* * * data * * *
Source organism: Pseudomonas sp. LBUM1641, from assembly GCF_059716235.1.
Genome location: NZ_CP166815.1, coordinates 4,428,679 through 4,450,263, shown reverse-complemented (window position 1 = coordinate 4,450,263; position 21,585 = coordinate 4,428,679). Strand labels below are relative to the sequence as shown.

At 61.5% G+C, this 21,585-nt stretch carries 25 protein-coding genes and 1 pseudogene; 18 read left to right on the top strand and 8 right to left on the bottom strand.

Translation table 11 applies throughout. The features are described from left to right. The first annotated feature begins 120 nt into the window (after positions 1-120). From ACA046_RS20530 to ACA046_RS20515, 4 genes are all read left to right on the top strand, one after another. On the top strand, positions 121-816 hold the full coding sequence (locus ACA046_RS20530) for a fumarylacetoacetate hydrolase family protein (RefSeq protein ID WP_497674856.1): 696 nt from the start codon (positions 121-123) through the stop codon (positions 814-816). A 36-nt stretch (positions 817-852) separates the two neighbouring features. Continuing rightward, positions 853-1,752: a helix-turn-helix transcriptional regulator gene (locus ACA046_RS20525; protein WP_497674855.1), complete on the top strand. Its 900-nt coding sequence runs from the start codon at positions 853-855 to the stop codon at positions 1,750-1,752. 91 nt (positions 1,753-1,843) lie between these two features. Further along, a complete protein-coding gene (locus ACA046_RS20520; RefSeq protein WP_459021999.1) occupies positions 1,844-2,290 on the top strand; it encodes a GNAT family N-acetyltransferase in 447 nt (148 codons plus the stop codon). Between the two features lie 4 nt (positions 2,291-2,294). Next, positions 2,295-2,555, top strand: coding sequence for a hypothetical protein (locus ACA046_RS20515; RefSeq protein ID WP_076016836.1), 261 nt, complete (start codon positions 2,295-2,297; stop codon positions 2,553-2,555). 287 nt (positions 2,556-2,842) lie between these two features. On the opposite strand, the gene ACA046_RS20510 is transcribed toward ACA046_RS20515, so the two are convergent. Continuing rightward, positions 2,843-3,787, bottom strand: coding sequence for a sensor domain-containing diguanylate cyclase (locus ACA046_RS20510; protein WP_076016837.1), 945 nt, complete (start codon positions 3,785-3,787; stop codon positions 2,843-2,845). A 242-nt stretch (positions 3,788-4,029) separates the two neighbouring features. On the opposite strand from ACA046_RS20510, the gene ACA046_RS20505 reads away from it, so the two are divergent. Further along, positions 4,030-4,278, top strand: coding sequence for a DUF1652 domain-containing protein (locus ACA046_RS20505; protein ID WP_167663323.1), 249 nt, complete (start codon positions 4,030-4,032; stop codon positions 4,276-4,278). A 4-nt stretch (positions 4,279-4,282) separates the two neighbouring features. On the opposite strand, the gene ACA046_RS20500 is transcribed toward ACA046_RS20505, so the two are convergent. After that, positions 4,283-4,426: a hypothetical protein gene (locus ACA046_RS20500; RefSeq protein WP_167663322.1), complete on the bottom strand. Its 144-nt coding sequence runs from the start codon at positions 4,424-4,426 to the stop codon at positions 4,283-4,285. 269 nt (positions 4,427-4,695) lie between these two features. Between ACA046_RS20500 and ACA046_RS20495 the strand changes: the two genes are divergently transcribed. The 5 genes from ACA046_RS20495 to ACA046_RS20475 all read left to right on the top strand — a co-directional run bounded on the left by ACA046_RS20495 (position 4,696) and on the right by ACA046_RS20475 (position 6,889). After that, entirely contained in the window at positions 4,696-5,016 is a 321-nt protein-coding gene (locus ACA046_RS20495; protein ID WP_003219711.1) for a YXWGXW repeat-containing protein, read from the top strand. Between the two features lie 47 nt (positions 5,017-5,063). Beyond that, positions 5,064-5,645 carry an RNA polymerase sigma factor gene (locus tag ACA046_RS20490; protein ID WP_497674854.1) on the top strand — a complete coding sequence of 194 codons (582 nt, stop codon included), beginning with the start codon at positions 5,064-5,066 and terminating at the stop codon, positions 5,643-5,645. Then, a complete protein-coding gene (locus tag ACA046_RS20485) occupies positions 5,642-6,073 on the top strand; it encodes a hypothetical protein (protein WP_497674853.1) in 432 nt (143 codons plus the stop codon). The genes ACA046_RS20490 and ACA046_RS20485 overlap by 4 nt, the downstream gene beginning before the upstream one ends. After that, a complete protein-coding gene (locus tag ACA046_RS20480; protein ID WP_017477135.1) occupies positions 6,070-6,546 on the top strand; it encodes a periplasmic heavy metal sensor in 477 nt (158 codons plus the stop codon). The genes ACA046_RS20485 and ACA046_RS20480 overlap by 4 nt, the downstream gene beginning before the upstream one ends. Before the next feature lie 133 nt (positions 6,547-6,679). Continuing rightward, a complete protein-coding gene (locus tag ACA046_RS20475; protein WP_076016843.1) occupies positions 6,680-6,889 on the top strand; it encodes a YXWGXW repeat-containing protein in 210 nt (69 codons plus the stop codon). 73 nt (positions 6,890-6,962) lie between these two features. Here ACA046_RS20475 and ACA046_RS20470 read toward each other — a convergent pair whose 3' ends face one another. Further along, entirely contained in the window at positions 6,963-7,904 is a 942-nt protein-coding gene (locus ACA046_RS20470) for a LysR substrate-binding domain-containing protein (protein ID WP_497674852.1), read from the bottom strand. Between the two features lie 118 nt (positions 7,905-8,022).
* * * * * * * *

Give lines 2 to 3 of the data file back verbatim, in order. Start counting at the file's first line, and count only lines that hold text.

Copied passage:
Genome location: NZ_CP166815.1, coordinates 4,428,679 through 4,450,263, shown reverse-complemented (window position 1 = coordinate 4,450,263; position 21,585 = coordinate 4,428,679). Strand labels below are relative to the sequence as shown.

At 61.5% G+C, this 21,585-nt stretch carries 25 protein-coding genes and 1 pseudogene; 18 read left to right on the top strand and 8 right to left on the bottom strand.